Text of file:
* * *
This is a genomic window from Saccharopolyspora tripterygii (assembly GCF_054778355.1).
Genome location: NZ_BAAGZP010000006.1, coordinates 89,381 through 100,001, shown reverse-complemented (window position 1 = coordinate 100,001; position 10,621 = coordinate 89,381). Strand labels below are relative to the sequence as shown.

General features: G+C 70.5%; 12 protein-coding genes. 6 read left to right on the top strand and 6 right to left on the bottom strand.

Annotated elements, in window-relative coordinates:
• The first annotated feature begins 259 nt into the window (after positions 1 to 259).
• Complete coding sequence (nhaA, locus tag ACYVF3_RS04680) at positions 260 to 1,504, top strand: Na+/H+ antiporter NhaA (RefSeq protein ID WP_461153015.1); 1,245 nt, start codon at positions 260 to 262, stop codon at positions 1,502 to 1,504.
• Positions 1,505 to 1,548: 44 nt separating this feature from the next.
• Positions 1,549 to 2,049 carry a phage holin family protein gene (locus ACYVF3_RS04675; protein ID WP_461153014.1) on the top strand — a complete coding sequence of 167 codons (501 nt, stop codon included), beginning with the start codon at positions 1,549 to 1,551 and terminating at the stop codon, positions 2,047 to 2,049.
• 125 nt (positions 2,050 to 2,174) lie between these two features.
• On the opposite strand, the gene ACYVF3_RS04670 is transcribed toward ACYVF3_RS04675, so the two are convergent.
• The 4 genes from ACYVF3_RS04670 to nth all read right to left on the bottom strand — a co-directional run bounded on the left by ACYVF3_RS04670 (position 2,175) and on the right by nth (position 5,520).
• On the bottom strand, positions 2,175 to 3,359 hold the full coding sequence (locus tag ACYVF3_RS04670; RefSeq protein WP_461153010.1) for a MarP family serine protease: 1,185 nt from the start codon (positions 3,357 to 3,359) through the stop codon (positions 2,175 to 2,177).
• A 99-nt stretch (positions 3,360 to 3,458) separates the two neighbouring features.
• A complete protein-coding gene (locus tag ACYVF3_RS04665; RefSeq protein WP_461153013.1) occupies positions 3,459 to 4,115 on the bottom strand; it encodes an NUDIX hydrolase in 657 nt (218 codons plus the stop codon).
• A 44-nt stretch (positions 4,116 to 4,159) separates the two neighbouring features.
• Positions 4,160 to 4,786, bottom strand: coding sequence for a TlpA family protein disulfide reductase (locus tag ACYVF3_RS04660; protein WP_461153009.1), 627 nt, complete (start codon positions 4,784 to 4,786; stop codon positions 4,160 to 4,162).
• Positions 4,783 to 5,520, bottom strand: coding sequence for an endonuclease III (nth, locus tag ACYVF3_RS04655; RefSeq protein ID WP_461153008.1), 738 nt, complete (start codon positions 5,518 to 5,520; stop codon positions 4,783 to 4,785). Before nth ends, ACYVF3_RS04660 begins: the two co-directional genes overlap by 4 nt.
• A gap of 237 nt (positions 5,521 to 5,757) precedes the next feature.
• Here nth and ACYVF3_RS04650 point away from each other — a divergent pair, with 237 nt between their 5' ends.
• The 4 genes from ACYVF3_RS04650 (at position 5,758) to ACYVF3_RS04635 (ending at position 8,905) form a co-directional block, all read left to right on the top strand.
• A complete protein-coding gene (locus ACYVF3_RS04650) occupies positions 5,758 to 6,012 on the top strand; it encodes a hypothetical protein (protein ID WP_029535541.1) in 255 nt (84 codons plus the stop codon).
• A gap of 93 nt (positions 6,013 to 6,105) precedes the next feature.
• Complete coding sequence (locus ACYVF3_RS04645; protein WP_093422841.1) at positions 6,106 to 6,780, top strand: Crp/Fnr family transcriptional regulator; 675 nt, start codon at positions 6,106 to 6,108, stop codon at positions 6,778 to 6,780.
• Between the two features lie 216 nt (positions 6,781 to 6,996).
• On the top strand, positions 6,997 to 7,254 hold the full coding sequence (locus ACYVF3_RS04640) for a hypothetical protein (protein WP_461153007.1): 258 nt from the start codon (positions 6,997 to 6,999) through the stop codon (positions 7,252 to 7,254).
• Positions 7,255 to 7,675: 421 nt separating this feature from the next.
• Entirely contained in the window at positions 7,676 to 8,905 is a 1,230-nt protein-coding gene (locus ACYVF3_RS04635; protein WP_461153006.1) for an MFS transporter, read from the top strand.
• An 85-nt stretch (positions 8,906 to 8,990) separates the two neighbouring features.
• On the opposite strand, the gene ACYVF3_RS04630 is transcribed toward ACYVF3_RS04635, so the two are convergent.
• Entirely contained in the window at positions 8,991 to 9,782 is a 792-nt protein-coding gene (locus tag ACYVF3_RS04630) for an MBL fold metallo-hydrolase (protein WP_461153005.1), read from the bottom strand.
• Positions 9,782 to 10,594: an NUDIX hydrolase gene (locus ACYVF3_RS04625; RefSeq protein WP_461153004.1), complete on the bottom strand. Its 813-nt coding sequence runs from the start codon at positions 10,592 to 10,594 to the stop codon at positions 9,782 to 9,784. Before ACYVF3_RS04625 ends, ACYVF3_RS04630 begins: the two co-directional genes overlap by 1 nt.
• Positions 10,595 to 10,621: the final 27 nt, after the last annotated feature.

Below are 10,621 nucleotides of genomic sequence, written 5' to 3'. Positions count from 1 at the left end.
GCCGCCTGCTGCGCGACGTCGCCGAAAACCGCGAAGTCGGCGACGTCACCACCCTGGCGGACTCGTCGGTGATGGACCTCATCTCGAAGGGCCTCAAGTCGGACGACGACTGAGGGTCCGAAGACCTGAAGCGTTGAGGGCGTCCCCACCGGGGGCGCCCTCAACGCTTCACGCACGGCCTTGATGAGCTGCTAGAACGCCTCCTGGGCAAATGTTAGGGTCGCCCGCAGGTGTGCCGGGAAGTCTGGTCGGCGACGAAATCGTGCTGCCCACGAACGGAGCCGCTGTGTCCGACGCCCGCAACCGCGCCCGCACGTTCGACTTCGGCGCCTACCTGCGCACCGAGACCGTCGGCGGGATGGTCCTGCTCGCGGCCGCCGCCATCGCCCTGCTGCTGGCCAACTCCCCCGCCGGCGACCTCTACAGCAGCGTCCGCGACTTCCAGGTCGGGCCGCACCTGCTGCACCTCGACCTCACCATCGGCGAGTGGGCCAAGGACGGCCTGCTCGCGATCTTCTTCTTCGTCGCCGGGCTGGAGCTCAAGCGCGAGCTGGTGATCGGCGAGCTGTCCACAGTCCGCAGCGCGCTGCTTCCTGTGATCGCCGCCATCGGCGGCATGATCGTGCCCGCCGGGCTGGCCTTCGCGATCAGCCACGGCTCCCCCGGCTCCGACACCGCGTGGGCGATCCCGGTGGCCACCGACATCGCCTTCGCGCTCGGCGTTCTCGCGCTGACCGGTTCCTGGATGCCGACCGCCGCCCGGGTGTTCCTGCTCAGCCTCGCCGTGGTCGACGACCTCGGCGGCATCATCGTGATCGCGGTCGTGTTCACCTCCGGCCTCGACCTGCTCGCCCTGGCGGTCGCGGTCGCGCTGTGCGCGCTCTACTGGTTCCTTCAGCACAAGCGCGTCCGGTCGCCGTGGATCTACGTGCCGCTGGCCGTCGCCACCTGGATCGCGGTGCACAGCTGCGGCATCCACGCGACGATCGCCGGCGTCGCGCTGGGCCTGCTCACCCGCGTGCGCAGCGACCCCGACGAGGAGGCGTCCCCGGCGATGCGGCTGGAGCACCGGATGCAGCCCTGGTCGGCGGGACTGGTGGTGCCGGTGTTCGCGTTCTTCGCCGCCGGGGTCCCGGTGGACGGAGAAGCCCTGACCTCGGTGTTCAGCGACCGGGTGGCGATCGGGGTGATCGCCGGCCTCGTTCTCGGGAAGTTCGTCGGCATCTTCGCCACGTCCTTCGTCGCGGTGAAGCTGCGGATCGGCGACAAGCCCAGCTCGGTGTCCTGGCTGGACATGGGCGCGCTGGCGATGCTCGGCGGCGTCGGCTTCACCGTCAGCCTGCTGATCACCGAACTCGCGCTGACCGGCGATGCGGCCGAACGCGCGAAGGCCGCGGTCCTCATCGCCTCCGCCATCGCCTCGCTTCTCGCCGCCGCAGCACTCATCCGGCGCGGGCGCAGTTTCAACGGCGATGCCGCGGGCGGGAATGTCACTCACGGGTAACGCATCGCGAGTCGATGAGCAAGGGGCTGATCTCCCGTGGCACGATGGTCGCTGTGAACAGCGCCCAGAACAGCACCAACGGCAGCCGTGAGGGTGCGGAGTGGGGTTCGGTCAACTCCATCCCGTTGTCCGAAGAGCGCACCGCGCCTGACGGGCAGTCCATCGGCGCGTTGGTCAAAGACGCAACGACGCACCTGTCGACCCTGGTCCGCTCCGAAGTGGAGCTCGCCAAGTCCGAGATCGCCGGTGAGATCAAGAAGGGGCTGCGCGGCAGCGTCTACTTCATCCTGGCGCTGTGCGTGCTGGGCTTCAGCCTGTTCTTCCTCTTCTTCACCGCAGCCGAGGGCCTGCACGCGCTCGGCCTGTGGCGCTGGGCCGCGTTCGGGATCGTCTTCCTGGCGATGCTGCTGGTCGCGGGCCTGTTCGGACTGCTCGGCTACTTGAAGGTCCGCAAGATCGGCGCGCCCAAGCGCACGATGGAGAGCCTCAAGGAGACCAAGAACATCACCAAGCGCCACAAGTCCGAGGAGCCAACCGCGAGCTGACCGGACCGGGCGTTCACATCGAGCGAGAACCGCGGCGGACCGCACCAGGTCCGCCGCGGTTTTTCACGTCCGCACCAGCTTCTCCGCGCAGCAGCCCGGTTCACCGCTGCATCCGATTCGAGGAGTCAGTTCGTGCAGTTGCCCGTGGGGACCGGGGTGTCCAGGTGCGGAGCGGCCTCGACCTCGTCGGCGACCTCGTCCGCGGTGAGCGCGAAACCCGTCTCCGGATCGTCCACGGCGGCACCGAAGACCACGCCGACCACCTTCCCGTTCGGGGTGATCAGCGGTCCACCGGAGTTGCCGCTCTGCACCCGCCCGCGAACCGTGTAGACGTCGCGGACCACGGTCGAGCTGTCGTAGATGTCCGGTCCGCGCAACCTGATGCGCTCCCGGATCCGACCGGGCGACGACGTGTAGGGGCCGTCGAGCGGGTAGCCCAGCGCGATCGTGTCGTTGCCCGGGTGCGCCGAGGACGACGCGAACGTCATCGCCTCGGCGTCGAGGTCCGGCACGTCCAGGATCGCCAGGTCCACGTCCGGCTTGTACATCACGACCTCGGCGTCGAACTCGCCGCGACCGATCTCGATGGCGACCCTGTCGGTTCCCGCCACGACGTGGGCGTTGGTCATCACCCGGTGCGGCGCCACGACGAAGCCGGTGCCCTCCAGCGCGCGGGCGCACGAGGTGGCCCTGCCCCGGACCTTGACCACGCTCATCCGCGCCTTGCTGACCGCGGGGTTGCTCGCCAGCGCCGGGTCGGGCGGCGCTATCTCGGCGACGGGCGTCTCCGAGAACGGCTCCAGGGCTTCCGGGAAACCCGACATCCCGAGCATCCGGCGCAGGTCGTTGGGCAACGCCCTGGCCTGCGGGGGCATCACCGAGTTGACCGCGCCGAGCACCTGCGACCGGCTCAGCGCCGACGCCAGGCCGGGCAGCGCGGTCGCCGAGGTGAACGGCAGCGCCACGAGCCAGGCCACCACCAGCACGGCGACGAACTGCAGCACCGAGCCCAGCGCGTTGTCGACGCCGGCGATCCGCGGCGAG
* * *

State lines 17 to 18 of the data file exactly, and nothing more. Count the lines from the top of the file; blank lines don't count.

• Positions 4,783 to 5,520, bottom strand: coding sequence for an endonuclease III (nth, locus tag ACYVF3_RS04655; RefSeq protein ID WP_461153008.1), 738 nt, complete (start codon positions 5,518 to 5,520; stop codon positions 4,783 to 4,785). Before nth ends, ACYVF3_RS04660 begins: the two co-directional genes overlap by 4 nt.
• A gap of 237 nt (positions 5,521 to 5,757) precedes the next feature.